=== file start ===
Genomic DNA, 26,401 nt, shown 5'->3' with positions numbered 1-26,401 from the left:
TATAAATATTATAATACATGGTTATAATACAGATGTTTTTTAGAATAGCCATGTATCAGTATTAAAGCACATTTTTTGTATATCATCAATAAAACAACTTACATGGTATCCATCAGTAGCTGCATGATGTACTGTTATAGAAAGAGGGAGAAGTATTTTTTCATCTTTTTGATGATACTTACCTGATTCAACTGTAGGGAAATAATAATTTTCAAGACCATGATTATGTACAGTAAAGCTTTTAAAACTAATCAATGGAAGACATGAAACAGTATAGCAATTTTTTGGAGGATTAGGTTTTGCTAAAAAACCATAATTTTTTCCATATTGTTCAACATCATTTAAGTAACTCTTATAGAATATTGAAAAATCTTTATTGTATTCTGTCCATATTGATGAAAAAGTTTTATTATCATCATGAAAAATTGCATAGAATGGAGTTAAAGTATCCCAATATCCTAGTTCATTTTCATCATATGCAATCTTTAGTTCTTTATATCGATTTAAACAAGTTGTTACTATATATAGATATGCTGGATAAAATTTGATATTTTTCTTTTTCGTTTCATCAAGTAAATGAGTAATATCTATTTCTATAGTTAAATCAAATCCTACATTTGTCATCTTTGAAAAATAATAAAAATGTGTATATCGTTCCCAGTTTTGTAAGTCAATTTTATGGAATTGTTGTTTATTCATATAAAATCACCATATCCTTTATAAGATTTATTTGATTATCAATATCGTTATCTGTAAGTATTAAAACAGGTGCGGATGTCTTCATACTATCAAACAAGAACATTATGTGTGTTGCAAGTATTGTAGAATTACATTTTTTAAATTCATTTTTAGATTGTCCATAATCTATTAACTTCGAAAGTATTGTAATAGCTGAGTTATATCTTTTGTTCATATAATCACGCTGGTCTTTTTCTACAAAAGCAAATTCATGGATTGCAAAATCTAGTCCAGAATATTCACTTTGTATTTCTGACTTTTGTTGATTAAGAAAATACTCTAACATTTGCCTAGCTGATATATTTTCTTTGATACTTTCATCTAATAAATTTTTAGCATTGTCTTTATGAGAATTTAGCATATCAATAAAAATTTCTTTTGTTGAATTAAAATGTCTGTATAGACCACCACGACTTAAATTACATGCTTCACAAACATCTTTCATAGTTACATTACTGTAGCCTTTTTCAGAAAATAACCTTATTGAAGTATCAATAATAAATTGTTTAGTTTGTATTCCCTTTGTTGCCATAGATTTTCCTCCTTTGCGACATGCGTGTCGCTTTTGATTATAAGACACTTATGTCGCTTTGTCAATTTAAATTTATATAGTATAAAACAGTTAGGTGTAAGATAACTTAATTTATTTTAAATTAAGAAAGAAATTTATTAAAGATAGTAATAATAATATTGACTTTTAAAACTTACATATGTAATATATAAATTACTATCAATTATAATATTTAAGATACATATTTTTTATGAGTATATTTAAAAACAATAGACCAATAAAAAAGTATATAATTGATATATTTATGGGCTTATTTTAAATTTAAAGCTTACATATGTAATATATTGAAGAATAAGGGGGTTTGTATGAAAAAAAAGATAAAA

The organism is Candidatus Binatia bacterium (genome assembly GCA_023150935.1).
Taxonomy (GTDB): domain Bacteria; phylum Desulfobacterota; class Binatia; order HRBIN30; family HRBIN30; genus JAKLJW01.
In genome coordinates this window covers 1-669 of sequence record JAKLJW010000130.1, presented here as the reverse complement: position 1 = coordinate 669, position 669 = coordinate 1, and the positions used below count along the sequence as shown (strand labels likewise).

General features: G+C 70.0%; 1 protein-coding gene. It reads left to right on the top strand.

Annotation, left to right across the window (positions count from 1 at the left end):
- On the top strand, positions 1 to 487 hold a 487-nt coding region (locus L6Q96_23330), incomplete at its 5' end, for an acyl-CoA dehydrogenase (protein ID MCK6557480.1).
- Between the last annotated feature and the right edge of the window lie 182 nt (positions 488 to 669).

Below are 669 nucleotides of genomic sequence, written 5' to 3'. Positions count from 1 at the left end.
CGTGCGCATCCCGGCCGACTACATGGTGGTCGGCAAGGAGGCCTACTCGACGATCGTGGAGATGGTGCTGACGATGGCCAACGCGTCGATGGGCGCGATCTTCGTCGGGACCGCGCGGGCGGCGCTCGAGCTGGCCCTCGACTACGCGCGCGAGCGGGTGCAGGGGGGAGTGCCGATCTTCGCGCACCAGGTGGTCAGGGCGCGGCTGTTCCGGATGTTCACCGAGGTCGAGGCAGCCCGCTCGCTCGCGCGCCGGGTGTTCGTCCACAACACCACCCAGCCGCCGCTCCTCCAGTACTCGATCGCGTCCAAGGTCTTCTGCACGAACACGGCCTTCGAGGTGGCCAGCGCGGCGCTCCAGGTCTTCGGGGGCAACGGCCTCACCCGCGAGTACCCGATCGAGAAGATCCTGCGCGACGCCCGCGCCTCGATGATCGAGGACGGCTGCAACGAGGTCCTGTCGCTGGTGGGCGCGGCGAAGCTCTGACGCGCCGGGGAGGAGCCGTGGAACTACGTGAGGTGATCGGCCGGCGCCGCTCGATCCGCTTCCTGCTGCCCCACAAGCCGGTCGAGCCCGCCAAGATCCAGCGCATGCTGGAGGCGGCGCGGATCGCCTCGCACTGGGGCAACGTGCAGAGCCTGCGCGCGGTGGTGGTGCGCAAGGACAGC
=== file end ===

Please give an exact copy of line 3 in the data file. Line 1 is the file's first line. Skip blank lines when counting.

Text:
The organism is Candidatus Binatia bacterium (genome assembly GCA_023150935.1).